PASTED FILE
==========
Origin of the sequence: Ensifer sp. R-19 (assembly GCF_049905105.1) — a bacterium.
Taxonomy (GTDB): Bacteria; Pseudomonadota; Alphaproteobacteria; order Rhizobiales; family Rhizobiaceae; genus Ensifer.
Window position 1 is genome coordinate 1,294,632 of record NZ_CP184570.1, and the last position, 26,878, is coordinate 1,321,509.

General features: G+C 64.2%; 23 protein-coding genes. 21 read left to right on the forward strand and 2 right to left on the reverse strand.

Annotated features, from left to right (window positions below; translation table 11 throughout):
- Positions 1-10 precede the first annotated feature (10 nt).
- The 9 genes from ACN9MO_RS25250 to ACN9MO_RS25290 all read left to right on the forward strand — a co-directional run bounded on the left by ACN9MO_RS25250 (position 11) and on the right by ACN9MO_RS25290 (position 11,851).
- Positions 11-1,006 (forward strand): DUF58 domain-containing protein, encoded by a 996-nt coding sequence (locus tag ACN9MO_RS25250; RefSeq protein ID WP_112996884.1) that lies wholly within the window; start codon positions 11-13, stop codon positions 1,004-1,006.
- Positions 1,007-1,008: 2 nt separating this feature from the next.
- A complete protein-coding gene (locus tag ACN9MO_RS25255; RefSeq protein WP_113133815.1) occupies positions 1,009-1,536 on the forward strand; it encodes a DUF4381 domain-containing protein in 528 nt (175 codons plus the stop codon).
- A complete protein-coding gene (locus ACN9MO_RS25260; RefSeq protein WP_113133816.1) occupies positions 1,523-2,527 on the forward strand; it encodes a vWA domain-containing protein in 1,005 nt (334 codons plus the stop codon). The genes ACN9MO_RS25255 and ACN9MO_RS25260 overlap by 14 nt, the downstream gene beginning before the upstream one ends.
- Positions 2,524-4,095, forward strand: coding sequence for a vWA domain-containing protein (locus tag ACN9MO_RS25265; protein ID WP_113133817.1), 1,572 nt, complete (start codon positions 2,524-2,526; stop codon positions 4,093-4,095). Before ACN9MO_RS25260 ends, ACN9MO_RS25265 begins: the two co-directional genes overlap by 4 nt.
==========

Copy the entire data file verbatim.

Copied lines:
Origin of the sequence: Ensifer sp. R-19 (assembly GCF_049905105.1) — a bacterium.
Taxonomy (GTDB): Bacteria; Pseudomonadota; Alphaproteobacteria; order Rhizobiales; family Rhizobiaceae; genus Ensifer.
Window position 1 is genome coordinate 1,294,632 of record NZ_CP184570.1, and the last position, 26,878, is coordinate 1,321,509.

General features: G+C 64.2%; 23 protein-coding genes. 21 read left to right on the forward strand and 2 right to left on the reverse strand.

Annotated features, from left to right (window positions below; translation table 11 throughout):
- Positions 1-10 precede the first annotated feature (10 nt).
- The 9 genes from ACN9MO_RS25250 to ACN9MO_RS25290 all read left to right on the forward strand — a co-directional run bounded on the left by ACN9MO_RS25250 (position 11) and on the right by ACN9MO_RS25290 (position 11,851).
- Positions 11-1,006 (forward strand): DUF58 domain-containing protein, encoded by a 996-nt coding sequence (locus tag ACN9MO_RS25250; RefSeq protein ID WP_112996884.1) that lies wholly within the window; start codon positions 11-13, stop codon positions 1,004-1,006.
- Positions 1,007-1,008: 2 nt separating this feature from the next.
- A complete protein-coding gene (locus tag ACN9MO_RS25255; RefSeq protein WP_113133815.1) occupies positions 1,009-1,536 on the forward strand; it encodes a DUF4381 domain-containing protein in 528 nt (175 codons plus the stop codon).
- A complete protein-coding gene (locus ACN9MO_RS25260; RefSeq protein WP_113133816.1) occupies positions 1,523-2,527 on the forward strand; it encodes a vWA domain-containing protein in 1,005 nt (334 codons plus the stop codon). The genes ACN9MO_RS25255 and ACN9MO_RS25260 overlap by 14 nt, the downstream gene beginning before the upstream one ends.
- Positions 2,524-4,095, forward strand: coding sequence for a vWA domain-containing protein (locus tag ACN9MO_RS25265; protein ID WP_113133817.1), 1,572 nt, complete (start codon positions 2,524-2,526; stop codon positions 4,093-4,095). Before ACN9MO_RS25260 ends, ACN9MO_RS25265 begins: the two co-directional genes overlap by 4 nt.